Customer Service and Technical Support—Everyone’s Issue

Me Tarzan, you Jane. Pretty basic, right? Not exactly. According to Psychology Today, recognizing oneself as an “other” from everything else requires one of the most “sophisticated aspects of consciousness”—self-awareness. Apparently, only humans, dolphins and some kinds of apes can look in the mirror and recognize that they are looking at a “self.”

Know thyself

On occasion, we like to ask our scientists about specific companies: “If Supplier XYZ were a person, what would he/she be like?” Elegant and classy? Casual and hip? Warm and friendly?

In other words, if you propped your company up in front of a mirror, would you recognize yourself? Self-awareness applies not only to individuals, but to organizations as well.

Sometimes, it takes a third party point-of-view to validate that a company is projecting the image it thinks it is. (We’re quite good at that, by the way.) But whatever your image may be, it goes without saying that you don’t want researchers to see you as the industry curmudgeon. Or control freak. Or, worst-case scenario, the guy whose name nobody knows.

This may sound obvious—and it is, of course. The hard part is enrolling all the different parts of your organization in the concept of presenting a consistent personality to your customers.

The customer service experience

Nowhere in a company is this more critical than in the customer service and technical support departments. And not just because they do most of the talking. Simply put, customer service and technical support reps are often talking to customers in bad moods.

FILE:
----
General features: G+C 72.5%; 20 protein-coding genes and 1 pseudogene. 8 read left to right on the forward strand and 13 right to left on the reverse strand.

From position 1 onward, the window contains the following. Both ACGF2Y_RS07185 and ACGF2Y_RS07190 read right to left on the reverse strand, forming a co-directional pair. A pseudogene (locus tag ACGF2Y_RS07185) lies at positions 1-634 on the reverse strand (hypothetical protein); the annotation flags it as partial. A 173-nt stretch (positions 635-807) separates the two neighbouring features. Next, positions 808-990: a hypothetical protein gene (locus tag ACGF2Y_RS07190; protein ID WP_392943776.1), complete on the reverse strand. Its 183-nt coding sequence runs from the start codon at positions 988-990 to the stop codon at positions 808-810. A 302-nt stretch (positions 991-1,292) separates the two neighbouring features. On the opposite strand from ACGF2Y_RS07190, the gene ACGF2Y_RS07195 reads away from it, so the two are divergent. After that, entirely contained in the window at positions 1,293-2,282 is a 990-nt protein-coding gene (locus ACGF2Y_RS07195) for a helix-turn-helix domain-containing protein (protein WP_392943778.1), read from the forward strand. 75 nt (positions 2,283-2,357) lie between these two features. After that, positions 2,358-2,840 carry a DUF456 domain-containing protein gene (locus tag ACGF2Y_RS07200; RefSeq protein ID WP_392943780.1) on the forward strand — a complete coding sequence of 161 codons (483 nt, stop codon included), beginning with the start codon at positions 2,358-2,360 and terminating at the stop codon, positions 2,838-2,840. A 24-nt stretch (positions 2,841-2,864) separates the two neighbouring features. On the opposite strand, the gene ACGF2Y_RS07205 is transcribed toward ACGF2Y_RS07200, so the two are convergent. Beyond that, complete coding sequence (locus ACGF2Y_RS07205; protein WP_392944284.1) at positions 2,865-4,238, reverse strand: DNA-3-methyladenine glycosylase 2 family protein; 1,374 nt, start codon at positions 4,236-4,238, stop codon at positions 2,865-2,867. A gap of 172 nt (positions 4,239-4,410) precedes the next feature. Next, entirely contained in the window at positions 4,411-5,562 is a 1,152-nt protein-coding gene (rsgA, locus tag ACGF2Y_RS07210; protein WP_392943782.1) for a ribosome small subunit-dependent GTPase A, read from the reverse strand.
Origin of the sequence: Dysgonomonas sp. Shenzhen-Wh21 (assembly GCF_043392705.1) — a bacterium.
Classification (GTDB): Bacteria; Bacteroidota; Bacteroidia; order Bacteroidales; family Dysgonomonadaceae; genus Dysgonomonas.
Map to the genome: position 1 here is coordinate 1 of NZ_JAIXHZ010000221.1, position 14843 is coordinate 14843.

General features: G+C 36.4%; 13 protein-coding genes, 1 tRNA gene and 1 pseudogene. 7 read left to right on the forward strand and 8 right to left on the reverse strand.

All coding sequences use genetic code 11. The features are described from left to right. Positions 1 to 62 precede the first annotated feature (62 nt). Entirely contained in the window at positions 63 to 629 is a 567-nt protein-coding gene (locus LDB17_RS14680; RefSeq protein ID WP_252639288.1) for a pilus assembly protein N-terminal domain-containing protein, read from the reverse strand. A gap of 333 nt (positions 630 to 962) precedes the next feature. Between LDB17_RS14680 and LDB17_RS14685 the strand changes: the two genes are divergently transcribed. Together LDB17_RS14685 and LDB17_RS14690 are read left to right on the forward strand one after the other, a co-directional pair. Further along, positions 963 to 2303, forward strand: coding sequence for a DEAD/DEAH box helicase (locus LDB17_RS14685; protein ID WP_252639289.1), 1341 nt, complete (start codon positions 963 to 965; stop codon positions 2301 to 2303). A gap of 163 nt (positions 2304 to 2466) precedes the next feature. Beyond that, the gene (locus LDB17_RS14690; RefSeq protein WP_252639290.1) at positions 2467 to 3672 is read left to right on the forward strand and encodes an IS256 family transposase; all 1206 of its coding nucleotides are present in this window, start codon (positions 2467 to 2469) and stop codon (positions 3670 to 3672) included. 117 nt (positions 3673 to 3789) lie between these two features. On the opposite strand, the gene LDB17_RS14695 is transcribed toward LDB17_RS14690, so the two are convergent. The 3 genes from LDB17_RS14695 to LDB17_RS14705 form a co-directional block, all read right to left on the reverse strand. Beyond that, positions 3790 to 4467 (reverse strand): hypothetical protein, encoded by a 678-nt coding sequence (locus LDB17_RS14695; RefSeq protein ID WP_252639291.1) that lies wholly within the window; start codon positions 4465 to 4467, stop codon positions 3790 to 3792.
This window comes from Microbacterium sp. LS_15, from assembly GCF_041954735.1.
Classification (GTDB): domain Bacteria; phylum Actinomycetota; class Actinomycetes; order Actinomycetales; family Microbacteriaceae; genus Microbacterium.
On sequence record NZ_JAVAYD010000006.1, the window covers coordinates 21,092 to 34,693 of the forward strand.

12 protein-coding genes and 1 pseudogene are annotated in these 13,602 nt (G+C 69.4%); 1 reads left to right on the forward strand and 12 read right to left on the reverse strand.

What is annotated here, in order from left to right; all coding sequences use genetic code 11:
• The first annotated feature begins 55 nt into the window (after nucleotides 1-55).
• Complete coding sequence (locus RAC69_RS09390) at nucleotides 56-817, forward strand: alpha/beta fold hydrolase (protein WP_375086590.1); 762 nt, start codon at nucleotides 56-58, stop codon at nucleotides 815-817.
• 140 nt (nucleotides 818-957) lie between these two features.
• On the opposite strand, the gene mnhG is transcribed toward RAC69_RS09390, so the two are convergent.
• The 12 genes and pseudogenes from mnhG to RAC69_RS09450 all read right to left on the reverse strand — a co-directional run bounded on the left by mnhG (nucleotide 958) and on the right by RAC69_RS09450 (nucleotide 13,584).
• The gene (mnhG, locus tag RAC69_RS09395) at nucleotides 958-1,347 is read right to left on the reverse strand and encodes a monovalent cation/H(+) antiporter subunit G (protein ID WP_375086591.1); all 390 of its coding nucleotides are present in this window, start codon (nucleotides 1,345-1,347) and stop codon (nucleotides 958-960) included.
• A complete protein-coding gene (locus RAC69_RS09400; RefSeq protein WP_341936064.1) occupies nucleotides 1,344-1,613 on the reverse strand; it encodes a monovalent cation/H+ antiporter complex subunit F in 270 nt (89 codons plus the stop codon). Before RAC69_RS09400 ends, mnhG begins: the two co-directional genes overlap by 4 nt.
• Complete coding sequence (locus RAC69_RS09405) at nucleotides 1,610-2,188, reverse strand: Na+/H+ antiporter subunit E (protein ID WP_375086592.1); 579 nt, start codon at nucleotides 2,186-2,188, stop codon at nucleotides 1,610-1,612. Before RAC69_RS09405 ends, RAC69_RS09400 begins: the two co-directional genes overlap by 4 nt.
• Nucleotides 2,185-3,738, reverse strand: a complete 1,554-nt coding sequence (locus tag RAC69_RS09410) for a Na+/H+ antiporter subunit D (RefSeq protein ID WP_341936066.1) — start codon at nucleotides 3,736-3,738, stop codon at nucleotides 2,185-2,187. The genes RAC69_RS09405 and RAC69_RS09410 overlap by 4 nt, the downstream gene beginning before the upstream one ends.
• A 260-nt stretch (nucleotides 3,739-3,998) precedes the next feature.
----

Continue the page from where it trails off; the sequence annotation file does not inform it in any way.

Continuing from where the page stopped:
And the synergy between a frustrated scientist and a non-responsive customer service department has dire consequences. Take a look at how that’s cleverly portrayed in this Ally Bank commercial.

It’s not news that labs factor in the quality of customer service and technical support to make their purchasing decisions. But did you have any idea how significant of a role these departments play in the decision to purchase an instrument or consumables?

And it gets worse. Once a researcher has taken umbrage with how he or she has been treated, their likelihood to recommend you to a colleague goes down. Way down.

If you’re looking for guidance as to how to better align your service departments with customer expectations so that scientists will continue to buy from you and recommend you to their friends, check out our 30 Day Deal for February.

If YOUR company was a person, how would you describe it?  What about some of the other suppliers…what would they be like? Leave us a comment.